Common Core offers different methods, some confusion - WNEM TV 5


Common Core offers different methods, some confusion

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“It’s another way of seeing addition, just you have to do it in the 1000s,” Jacob Kaercher said.

Jacob is a fourth grader in Bay County. It’s his third year learning math from Common Core methods.

His mom, along with other parents across the country, is struggling to help him with his homework.

“He starts getting really frustrated and something that should take a half hour turns into an hour and a half,” said Amanda Kaercher, Jacob’s mom.

She said many of the problems just don’t make sense.

“There’s really not much you can tell your son when you’re barely understanding it yourself,” Amanda Kaercher said.

The Common Core standards were created by non-profit groups and state education departments. They were adopted in Michigan in 2010. The goal was to focus more on critical thinking and less on memorization.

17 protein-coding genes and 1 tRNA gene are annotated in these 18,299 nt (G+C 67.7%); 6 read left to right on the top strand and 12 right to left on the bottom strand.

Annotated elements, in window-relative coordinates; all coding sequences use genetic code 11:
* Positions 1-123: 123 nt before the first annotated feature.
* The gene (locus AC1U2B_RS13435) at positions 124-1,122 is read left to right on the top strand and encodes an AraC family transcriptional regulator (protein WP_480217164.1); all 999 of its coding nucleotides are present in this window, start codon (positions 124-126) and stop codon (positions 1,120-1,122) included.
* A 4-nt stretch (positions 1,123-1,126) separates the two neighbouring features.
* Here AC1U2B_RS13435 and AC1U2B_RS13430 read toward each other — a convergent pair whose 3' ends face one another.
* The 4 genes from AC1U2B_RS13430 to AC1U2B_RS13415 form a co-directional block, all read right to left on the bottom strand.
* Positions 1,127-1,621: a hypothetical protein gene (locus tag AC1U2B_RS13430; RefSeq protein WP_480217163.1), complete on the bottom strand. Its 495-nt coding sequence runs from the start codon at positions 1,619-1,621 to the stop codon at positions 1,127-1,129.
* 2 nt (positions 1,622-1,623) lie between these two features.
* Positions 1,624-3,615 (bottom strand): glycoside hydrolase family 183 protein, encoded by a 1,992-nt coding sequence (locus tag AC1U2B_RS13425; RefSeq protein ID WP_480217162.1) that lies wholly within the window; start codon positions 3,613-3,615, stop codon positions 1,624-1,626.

According to education week, at the start of this school year 43 states and the District of Columbia had adopted common core standards. Four states have not adopted them and three have repealed common core.

At Clara Bolen Elementary School in Tawas first grade teacher Nicole Plank has been teaching common core for nearly four years.

“We provide the kids with many different ways of tackling or doing a different problem,” Plank said.

Common Core is not the way Plank learned to teach, but she’s starting to see students in her classroom succeed with it as they solve problems beyond a first grade level.

“One kid might understand it one way, but another kid might really understand it a different way. We’re showing them all the ways, we’re expecting them to practice all the ways and then they get to choose from there which math way of thinking works best for them,” Plank said.

She understands her students who didn’t start learning Common Core in kindergarten might have a more difficult time trying to pick it up now.

However, she thinks once they grasp it, it will better prepare them for college and future careers.

“Those are some of the traits they’re looking for, critical thinking, thinking out of the box,” Plank said.

Meanwhile, Kaercher is worried their problems tackling tough homework will only get worse as her 9-year-old son gets older.

“My son loves school, but he’s to the point where he doesn’t want to be there anymore. He breaks down because he gets anxiety from just having to go to math,” she said.

Mobile users can take a Common Core practice quiz here.

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